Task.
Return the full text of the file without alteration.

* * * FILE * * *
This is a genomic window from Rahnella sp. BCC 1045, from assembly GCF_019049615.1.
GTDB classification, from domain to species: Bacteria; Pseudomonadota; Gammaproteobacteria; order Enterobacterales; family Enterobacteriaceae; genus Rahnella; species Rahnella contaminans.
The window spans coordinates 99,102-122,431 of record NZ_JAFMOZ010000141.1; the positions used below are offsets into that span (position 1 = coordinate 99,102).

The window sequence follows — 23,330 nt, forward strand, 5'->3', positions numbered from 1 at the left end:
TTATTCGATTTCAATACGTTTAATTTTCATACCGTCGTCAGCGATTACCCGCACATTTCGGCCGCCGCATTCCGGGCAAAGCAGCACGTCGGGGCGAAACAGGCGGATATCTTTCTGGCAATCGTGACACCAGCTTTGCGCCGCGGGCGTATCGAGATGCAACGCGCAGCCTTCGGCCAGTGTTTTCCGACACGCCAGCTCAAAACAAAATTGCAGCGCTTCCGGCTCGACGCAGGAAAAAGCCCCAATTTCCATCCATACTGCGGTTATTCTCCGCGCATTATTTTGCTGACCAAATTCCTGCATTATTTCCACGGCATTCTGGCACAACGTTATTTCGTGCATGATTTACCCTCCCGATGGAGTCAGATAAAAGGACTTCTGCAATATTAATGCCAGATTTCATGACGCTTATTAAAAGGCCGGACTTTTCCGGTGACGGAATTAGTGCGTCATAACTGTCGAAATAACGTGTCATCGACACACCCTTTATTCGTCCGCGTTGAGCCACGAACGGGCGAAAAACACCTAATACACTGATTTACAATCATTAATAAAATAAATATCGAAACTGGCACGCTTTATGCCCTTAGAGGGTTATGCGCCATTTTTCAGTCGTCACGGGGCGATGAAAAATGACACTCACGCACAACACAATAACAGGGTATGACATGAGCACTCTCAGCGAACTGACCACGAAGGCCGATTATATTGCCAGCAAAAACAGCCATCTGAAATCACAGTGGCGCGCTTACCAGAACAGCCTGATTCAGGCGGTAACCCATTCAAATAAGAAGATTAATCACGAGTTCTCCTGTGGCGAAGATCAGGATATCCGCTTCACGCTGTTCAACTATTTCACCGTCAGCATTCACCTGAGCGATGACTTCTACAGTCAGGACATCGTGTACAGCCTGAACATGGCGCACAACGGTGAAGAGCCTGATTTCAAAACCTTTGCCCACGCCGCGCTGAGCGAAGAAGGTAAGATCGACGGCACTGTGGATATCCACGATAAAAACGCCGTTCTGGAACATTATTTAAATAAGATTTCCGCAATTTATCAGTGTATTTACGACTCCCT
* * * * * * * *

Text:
This is a genomic window from Rahnella sp. BCC 1045, from assembly GCF_019049615.1.
GTDB classification, from domain to species: Bacteria; Pseudomonadota; Gammaproteobacteria; order Enterobacterales; family Enterobacteriaceae; genus Rahnella; species Rahnella contaminans.
The window spans coordinates 99,102-122,431 of record NZ_JAFMOZ010000141.1; the positions used below are offsets into that span (position 1 = coordinate 99,102).

The window sequence follows — 23,330 nt, forward strand, 5'->3', positions numbered from 1 at the left end:
TTATTCGATTTCAATACGTTTAATTTTCATACCGTCGTCAGCGATTACCCGCACATTTCGGCCGCCGCATTCCGGGCAAAGCAGCACGTCGGGGCGAAACAGGCGGATATCTTTCTGGCAATCGTGACACCAGCTTTGCGCCGCGGGCGTATCGAGATGCAACGCGCAGCCTTCGGCCAGTGTTTTCCGACACGCCAGCTCAAAACAAAATTGCAGCGCTTCCGGCTCGACGCAGGAAAAAGCCCCAATTTCCATCCATACTGCGGTTATTCTCCGCGCATTATTTTGCTGACCAAATTCCTGCATTATTTCCACGGCATTCTGGCACAACGTTATTTCGTGCATGATTTACCCTCCCGATGGAGTCAGATAAAAGGACTTCTGCAATATTAATGCCAGATTTCATGACGCTTATTAAAAGGCCGGACTTTTCCGGTGACGGAATTAGTGCGTCATAACTGTCGAAATAACGTGTCATCGACACACCCTTTATTCGTCCGCGTTGAGCCACGAACGGGCGAAAAACACCTAATACACTGATTTACAATCATTAATAAAATAAATATCGAAACTGGCACGCTTTATGCCCTTAGAGGGTTATGCGCCATTTTTCAGTCGTCACGGGGCGATGAAAAATGACACTCACGCACAACACAATAACAGGGTATGACATGAGCACTCTCAGCGAACTGACCACGAAGGCCGATTATATTGCCAGCAAAAACAGCCATCTGAAATCACAGTGGCGCGCTTACCAGAACAGCCTGATTCAGGCGGTAACCCATTCAAATAAGAAGATTAATCACGAGTTCTCCTGTGGCGAAGATCAGGATATCCGCTTCACGCTGTTCAACTATTTCACCGTCAGCATTCACCTGAGCGATGACTTCTACAGTCAGGACATCGTGTACAGCCTGAACATGGCGCACAACGGTGAAGAGCCTGATTTCAAAACCTTTGCCCACGCCGCGCTGAGCGAAGAAGGTAAGATCGACGGCACTGTGGATATCCACGATAAAAACGCCGTTCTGGAACATTATTTAAATAAGATTTCCGCAATTTATCAGTGTATTTACGACTCCCT